Mountainfilm Festival Director David Holbrooke just spent two weeks in Nepal with dZi Foundation, our new nonprofit partner, which works with some of the most remote villages in Nepal to improve quality of life and reduce poverty and disease. This is the second of two blogs. Read "Nepal, Part 1: 40 Hours to Kathmandu."
We were in the small eastern Nepal village of Nimchola, which is only accessible by foot, when an elder asked if dZi would help build a community center to bring the villagers closer together. Ben Ayers, the country director for dZi, translated the request to our group of English speakers and said, “This is somewhat awkward because it isn’t really what we do.”
Finding out what dZi does in these remote regions is the reason I was in this remote village in Nepal. Recently, the dZi Foundation became Mountainfilm’s first nonprofit partner. This innovative relationship was proposed by the organization’s founder, Ridgway, Colorado, resident Jim Nowak, who wanted me to see firsthand the impact of the work being done by his team.
So here I was with Jim and Ben from dZi; Eric Ming, who is writing an article about the trip for the Telluride Watch; Kevin Fritz, whose father Tom Fritz is the head of marketing at Marmot, a big supporter of dZi; and my wife, Sarah Holbrooke, executive director of The Pinhead Institute. Also with us was a guide named Abi and four porters who were half my size, yet incredibly strong and surefooted.
There are no roads in the regions where dZi works, so we helicoptered out of Kathmandu, flying over terraced fields and catching a glimpse of Mount Everest to the north. We flew for only 45 minutes, but the incessant movement of Kathmandu seemed a world away when we landed in Rakkha, a small but growing village of friendly farmers.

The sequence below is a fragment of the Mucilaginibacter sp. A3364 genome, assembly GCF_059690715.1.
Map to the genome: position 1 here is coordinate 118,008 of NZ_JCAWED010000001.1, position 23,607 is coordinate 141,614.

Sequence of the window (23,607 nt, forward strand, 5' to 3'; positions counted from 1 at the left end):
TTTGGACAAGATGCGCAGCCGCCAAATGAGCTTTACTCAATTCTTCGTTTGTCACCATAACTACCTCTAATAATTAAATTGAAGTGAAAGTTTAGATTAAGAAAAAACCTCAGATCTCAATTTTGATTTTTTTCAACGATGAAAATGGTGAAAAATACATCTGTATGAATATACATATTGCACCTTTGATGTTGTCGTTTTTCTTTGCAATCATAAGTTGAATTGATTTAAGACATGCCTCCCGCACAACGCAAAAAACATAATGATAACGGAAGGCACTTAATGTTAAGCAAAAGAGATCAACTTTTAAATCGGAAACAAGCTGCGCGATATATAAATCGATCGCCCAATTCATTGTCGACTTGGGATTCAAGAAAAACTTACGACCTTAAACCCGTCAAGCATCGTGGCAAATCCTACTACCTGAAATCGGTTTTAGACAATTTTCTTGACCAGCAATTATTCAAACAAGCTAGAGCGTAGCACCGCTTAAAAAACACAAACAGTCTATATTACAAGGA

The farmers proudly showed us their crops, an array of potatoes, rice, broccoli, cardamom (a big cash crop) and many other plantings. This kind of crop diversity wasn’t possible until dZi funded and helped build a water project in Rakkha that dramatically changed the state of farming as well as public health. Mothers repeatedly told us their kids are healthier, stronger and sick less often because they now eat better.
I asked them what other impact dZi has had on their lives, and they told me the foundation has helped them bond as a community in new ways. For instance, the only way the water project could succeed was if they cooperated and collaborated on such issues as land use, construction and transparent fund allocation. As they said, “Unity matters in a way that it didn’t before.” One mother told us that women have assumed a new role because they are involved in financial decisions now. I asked the men how they feel about this development, and there was much laughter but, apparently, no resentment.
Aside from water projects, dZi is shifting how people in these small, rural villages deal with human waste. One traditional option entails people squatting over a pit with pigs living beneath the rickety restroom. Efficient for sure, but when those same pigs are eaten (as Homer Simpson said, “Oh, Mr. Pig. It’s not your fault you’re so delicious.”), people often get tapeworms. The most traditional way for rural Nepalis to do their business, however, is to just squat and crap pretty much anywhere, so dZi is convincing people to change a routine that dates back centuries.
The process involves helping villagers convert to a dedicated toilet where urine is collected in a vat and used as fertilizer, and excrement stays in a local-style septic tank fortified by impressive rock walls. We walked through approximately a dozen villages where this new system was being integrated or already in place. There is universal acceptance that the transition is improving health, and studies back it up, showing a 50-percent cut in diarrheal disease in dZi areas. Creating “open defecation-free zones” isn’t glamorous work, but it’s making an enormous difference in the everyday lives of these Nepalis.